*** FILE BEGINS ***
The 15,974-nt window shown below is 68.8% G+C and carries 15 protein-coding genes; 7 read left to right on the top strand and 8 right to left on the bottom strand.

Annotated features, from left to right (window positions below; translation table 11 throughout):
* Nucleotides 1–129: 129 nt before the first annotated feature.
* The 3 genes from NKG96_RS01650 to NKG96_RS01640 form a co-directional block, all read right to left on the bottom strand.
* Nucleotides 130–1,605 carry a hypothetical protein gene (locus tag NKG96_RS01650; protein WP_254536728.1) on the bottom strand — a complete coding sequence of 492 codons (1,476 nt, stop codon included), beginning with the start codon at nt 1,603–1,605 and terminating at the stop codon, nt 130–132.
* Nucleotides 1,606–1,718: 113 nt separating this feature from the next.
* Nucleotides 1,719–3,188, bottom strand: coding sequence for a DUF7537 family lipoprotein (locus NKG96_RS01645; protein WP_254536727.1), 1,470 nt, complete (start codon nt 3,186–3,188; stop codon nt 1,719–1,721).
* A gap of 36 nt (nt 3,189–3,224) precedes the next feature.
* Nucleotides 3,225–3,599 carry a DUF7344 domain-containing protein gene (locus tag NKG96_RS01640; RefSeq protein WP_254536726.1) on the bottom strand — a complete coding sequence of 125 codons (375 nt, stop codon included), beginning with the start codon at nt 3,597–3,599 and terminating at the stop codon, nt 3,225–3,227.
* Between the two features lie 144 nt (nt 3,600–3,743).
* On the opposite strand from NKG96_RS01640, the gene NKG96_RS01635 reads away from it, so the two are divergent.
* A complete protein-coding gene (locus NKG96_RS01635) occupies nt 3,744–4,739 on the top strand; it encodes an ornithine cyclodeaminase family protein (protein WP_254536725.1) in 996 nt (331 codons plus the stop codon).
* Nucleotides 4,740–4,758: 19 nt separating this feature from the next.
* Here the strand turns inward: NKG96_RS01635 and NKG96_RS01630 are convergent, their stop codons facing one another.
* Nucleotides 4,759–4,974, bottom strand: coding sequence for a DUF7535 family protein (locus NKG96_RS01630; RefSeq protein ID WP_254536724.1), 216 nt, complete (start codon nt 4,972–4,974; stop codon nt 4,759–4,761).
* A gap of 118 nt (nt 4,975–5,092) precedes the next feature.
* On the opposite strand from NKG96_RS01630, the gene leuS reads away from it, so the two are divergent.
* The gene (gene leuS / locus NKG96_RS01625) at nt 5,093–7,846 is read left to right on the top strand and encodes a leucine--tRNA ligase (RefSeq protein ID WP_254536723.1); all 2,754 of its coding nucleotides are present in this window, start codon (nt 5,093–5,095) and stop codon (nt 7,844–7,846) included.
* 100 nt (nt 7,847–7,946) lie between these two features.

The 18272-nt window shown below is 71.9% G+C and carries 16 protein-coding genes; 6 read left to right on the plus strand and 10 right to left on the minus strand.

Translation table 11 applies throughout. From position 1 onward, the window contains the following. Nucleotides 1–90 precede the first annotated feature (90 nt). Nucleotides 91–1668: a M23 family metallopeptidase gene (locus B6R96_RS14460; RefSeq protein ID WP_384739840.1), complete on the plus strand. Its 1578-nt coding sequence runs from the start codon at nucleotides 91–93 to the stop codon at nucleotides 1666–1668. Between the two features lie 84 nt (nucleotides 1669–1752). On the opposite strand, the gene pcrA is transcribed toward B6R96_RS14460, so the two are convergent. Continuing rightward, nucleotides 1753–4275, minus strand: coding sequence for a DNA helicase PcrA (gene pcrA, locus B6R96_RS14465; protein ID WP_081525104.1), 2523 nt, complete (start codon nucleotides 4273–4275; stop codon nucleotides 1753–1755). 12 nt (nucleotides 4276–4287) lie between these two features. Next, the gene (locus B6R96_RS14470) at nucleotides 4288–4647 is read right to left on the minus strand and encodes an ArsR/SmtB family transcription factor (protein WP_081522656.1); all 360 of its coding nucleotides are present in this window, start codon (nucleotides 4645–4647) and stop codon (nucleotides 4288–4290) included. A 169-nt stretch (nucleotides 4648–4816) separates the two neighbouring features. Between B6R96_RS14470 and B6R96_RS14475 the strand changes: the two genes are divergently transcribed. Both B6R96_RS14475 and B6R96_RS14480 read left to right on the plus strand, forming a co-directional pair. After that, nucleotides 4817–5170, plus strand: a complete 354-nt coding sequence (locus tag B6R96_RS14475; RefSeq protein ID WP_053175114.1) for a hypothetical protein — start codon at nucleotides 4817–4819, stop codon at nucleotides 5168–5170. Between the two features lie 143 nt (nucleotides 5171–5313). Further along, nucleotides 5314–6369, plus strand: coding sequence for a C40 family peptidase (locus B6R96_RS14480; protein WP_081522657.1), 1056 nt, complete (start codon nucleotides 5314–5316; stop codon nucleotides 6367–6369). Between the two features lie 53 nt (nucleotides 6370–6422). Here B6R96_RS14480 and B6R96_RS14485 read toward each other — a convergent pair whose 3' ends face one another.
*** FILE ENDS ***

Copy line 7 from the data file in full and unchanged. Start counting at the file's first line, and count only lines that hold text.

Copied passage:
* Nucleotides 1,719–3,188, bottom strand: coding sequence for a DUF7537 family lipoprotein (locus NKG96_RS01645; protein WP_254536727.1), 1,470 nt, complete (start codon nt 3,186–3,188; stop codon nt 1,719–1,721).